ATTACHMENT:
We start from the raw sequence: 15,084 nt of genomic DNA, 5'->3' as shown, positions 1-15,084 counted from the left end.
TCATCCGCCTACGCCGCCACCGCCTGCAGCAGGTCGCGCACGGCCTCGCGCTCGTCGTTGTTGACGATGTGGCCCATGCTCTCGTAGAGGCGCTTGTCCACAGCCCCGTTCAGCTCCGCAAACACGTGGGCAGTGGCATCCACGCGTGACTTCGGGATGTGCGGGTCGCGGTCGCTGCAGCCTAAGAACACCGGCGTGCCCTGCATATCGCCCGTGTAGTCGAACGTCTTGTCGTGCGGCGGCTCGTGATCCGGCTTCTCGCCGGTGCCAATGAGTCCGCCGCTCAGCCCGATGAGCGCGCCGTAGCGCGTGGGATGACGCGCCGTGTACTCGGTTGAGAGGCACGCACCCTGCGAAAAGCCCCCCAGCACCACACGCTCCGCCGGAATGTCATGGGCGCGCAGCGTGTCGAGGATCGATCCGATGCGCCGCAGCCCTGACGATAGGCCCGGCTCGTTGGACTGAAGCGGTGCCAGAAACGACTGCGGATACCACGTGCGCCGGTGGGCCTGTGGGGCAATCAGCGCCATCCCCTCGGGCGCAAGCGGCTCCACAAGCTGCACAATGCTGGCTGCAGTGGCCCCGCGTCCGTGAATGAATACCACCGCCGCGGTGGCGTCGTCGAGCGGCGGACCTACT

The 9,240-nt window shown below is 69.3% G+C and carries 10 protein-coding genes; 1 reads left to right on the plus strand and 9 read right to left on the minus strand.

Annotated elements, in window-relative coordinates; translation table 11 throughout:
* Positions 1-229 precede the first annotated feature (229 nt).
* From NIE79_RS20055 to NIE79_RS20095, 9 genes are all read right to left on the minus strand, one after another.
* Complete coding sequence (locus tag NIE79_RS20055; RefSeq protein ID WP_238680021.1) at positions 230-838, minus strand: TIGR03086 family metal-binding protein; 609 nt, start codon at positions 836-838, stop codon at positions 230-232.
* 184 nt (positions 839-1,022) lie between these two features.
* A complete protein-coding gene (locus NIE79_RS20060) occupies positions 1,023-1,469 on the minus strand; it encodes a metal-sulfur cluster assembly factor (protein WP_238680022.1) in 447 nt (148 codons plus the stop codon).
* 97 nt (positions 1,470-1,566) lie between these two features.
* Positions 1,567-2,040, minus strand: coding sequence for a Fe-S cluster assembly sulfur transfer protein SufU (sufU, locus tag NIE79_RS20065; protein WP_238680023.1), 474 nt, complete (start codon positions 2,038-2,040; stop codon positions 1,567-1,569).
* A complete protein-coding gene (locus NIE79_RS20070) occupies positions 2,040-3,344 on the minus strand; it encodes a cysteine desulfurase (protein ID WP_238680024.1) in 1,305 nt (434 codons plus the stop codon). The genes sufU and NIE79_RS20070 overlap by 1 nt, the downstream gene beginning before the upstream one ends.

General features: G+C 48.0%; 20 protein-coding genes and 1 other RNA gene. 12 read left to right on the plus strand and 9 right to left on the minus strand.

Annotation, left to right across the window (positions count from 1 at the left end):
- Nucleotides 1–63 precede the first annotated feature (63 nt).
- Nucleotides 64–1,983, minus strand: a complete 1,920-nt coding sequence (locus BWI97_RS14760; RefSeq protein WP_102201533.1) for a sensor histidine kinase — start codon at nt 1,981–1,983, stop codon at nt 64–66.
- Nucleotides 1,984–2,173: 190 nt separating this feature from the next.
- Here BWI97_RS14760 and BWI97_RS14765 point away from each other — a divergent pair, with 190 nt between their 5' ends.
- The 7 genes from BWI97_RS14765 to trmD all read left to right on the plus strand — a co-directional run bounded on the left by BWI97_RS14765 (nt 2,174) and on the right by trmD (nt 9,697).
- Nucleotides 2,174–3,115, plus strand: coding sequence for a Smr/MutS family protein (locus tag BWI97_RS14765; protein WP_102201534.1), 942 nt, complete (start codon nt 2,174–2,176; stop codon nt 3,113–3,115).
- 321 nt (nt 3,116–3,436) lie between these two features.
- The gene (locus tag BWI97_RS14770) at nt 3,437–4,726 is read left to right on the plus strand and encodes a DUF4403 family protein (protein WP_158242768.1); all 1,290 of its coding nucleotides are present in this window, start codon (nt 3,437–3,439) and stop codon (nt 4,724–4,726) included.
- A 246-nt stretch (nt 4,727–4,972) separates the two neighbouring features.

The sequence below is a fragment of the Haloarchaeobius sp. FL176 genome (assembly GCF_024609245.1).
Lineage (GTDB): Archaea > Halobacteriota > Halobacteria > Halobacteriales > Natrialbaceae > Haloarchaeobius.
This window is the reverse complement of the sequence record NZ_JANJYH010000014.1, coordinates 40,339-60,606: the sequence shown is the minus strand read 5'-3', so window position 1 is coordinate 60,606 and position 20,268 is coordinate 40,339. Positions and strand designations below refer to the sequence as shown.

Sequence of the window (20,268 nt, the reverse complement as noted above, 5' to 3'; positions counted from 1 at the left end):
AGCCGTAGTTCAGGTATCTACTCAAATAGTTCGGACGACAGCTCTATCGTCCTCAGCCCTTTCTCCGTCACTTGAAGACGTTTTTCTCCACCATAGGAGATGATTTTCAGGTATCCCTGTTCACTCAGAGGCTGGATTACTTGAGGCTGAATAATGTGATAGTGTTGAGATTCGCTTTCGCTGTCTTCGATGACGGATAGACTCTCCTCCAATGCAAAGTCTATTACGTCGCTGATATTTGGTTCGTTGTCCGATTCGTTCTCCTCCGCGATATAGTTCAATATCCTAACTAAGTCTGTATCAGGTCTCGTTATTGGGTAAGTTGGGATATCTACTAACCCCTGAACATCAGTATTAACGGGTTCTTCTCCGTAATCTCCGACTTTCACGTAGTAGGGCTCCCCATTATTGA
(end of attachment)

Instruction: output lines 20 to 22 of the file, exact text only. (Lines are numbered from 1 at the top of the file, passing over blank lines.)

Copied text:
- Nucleotides 2,174–3,115, plus strand: coding sequence for a Smr/MutS family protein (locus tag BWI97_RS14765; protein WP_102201534.1), 942 nt, complete (start codon nt 2,174–2,176; stop codon nt 3,113–3,115).
- 321 nt (nt 3,116–3,436) lie between these two features.
- The gene (locus tag BWI97_RS14770) at nt 3,437–4,726 is read left to right on the plus strand and encodes a DUF4403 family protein (protein WP_158242768.1); all 1,290 of its coding nucleotides are present in this window, start codon (nt 3,437–3,439) and stop codon (nt 4,724–4,726) included.